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Old 02-03-2017, 02:01 PM
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Hydrodreams Hydrodreams is offline
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Flood Insurance

We are looking to purchase a vacation/retirement lake house and it is in a flood plane. American National our insurance carrier came back with a STUPID annual premium but referred us to a third party carrier of floodsmart.com who came back with an acceptable premium.

My question is are any of you covered by them and have you ever filed a claim with them? If you have filed a claim was the outcome acceptable?

Thanks for your help
Hydrodreams
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Old 02-03-2017, 02:12 PM
jgraham37128 jgraham37128 is offline
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My house backs up to the river/creek (not navigable by boat unless its a kayak and or small river boat) and its considered in a flood plane. Mine is Wright National Flood Insurance Company. I believe its a formula based off level of flood plane and value of the policy. I think FEMA is also involved. Since ours is really just a creek we have 160K coverage and its $630.00 a year.


We've never had a claim, so not sure what that would be like.

Just to give you an example here's what I've paid for the last few years.

2013= $341.00
2014= $337.00
2015= $645.00 (Thanks Obama)
2016 = Not sure I don't have it yet.


It looks like years back it was with Fidelity National too. 2012 = $330.00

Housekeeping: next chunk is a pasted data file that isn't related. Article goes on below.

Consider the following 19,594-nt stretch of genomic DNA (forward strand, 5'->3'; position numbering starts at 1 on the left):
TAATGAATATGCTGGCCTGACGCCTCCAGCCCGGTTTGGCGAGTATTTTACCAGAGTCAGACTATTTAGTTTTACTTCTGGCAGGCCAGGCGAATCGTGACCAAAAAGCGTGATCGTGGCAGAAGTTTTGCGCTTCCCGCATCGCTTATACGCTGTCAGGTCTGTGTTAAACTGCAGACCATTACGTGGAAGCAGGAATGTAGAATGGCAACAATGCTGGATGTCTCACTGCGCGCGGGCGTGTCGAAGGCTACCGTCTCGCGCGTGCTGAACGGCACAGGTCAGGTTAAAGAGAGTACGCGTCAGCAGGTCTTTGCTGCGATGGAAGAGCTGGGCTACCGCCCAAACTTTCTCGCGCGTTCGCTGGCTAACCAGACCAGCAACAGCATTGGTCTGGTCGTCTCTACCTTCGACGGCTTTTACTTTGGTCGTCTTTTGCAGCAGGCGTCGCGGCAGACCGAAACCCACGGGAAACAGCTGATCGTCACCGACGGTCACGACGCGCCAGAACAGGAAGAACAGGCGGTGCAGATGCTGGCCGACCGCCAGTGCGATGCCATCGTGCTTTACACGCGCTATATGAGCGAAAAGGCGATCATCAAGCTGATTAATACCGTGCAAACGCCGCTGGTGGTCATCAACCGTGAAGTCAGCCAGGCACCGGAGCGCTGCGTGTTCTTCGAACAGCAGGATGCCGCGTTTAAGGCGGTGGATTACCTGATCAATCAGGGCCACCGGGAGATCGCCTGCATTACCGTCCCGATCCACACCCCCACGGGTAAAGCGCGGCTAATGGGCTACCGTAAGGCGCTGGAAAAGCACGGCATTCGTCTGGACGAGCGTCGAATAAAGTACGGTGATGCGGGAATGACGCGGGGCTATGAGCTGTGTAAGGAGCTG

Last edited by jgraham37128; 02-03-2017 at 05:33 PM.
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Old 02-03-2017, 02:12 PM
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ttu ttu is offline
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might check with wright flood.
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Old 02-03-2017, 02:18 PM
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Hydrodreams Hydrodreams is offline
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Thanks, I will check with them.
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Old 02-03-2017, 04:21 PM
fannin fannin is offline
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My floor insurance for my house is almost $2500 a year. I'm barely in a 100 year flood plain.
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Old 02-06-2017, 09:08 AM
samasm samasm is offline
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My house backs to a creek and the improvements are also in the flood plain. We kayak in the creek, skate on it when it freezes in the winter, feed the ducks, etc... Having use of the water offsets the premium, in my viewpoint. That being said: Our policy has gone from less than $900 yearly to roughly $2,000 yearly over the years. The most recent increases were the result of a revamping of how FEMA handles flood plain policies. The NFIP (National Flood Insurance Program) now handles the rates of flood plain insurance - this was preempted by a national updating of FIRM's (Flood insurance rate maps). Further, the Home Owner Flood Insurance Affordability Act of 2014, was suppose to make flood plain insurance more affordable - but it actually resulted in a considerable increase in rates. Assuming the same reproduction/replacement costs of your improvements and the same options for your floor policy, your flood plain insurance should cost the exact same amount from any provider. That being said, some insurance providers do not properly calculate the rates. For example: 1) The first year that you have flood insurance, there is a considerable discount available. 2) NFIP automatically assumes that the house is a rental property/not your residence - this nearly doubles the annual premium. You have to provide proof of residency in order to get the lower rate. 3) Some providers erroneously include the land in the insured amount: The land does not need to be replaced-only the improvements (However, you do need to have a minimum amount of covered that insures at least the amount of any mortgage or liens that you have against the property, as a whole).